"No obstacles are insurmountable when God commands and we obey"
- - Heber J. Grant
May 8, 2014
When it Matters
by Hannah Bird

I am a bossy person. I'd like to chalk that up to being the mother of six but really, I am probably just bossy. I have talked about that here in my column. I have talked about rules I shouldn't have to make. I have talked about advice I have thrown in at the last minute. I have even talked about advice I would not give.

Since my children are home with me all day, they are subjected to a larger than usual volume of motherly bossiness. We always wonder, as parents, is any of this sinking in? Do they hear me? Am I disappearing into the noise of the house with the bull bellowing outside and the guitar playing inside and all the phones ringing and everyone talking and the silly dogs barking?

We wonder if it even matters what we say.

On Saturday afternoon I had a terrible headache. My children and husband loaded cattle into our new (to us) trailer to move to pasture. I went and lay down. After closing my eyes for what seemed like just a moment I heard a loud knock at my door.

On my porch was a smiling gentleman with a truly superior handlebar mustache. He gestured to a truck and trailer behind me and said he had my cows. I asked why he had my cows.

"Well," he said, "You know Jeff and the kids were in an accident over there on the highway..."

I did not. So it fell to this poor gentleman to tell me that my husband and five of my children had been in an accident. We go big around here, so as accidents go, this one was pretty spectacular.

The new trailer had a tire blow. The trailer started fishtailing and pushing the Suburban. They ran up the barrier on the side of the overpass. Then, they rolled. A lot.

We put the cows in. I think. They are out there right now so I feel pretty sure I remember that correctly. But I could not have given you my name at that moment. I stumbled to the car after promising the nice man I would not speed.

I was last to arrive at the hospital. I walked in and my darling in-laws were already there. My sister-in-law was there. My best friend was there. My daughter's best friend was there. They had formed their own emergency response team. They had washed off blood and given cuddles and passed out lucky pennies.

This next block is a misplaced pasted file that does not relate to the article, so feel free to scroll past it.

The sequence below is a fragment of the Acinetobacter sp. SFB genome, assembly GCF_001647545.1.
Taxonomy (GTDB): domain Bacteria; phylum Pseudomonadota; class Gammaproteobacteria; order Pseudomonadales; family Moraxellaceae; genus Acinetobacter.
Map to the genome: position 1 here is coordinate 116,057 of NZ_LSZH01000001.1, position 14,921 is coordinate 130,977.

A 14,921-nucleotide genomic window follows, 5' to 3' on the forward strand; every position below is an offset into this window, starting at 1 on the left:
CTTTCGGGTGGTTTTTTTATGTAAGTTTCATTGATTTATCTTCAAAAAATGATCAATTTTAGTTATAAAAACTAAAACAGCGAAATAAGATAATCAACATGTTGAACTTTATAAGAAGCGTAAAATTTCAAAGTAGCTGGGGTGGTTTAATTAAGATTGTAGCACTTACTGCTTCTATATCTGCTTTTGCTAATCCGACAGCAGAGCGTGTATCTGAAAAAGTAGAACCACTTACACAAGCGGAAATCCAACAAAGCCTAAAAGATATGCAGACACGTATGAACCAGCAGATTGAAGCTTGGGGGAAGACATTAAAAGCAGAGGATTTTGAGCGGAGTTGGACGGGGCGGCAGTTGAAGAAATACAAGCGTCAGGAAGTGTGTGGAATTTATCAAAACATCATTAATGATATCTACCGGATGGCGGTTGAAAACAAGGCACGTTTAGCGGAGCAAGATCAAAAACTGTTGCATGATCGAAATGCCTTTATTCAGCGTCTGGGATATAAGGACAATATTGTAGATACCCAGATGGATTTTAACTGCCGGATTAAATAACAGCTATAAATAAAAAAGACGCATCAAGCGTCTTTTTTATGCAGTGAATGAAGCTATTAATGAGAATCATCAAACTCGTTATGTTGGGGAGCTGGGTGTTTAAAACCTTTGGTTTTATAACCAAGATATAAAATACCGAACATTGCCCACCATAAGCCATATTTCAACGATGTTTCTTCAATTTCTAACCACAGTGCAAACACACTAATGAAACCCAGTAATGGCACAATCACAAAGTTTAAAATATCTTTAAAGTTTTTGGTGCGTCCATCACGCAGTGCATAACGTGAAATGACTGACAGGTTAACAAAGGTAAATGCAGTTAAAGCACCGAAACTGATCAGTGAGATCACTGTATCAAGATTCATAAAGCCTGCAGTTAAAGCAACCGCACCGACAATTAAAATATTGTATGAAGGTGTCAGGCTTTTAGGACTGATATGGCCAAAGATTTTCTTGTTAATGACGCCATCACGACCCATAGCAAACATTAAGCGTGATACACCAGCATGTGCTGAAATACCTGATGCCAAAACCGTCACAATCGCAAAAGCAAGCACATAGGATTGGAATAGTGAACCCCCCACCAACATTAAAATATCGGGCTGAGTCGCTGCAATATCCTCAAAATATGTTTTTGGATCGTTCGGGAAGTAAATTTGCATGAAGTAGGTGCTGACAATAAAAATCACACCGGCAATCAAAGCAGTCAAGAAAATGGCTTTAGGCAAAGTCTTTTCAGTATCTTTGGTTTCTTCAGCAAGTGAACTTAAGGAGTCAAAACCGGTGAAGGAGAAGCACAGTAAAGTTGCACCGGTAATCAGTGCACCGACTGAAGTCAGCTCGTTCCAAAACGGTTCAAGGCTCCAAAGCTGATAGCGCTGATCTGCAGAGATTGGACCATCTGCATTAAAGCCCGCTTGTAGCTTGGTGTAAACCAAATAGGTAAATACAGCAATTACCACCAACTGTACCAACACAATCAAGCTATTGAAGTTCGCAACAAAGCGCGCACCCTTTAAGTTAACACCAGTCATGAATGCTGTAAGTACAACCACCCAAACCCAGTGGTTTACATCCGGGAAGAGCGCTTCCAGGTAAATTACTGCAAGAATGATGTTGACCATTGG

All of my children were fine. There were a few cases of road rash. There were some pretty good bruises. There was an elbow that needed some remodeling. They were terrified. But they were fine.

I quickly learned that the blood spattered all over their clothes was that of my husband. He was fine too. He has significant injuries to his scalp. His scalp. Not his head. The skin that grew his lovely long curls is a ground up mess. But the brain that holds the lovely man is fine.

Twenty years ago last month, my husband and I drove home from the hospital with our first child. I realized now that one of the first independent acts we performed as parents was to put her into her car seat. She always rode in one. So did each of the following five children.

"Put on your seat belts," I said. "Buckely uckle," my husband said.

I have told my children to be wary of bad men and more wary of those who claim to be good. I have told my children that flossing is important. I have told my children that I love them. I have told them to go to college, to marry well, to listen to the wise people in their lives. I have read them stories to teach them and talked about right and wrong.

I cared so much about how they grew up. I have made them feed cows. I have made them buck hay. They have hauled wood, planted trees, and bottle fed calves. We raised them around the best books. We raised them to be good critical thinkers. We raised them to be strong and independent.

We have done our best and worried about it. We have wondered if it was any good.

On Saturday afternoon, for 30 seconds, only one of our parenting choices mattered. Wear your seatbelts. Buckely uckle. Keep saying it. They will listen.

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About Hannah Bird

I am me. I live at my house with my husband and kids. Mostly because I have found that people get really touchy if you try to live at their house. Even after you explain that their towels are fluffier and none of the cheddar in their fridge is green.

I teach Relief Society and most of the sisters in the ward are still nice enough to come.

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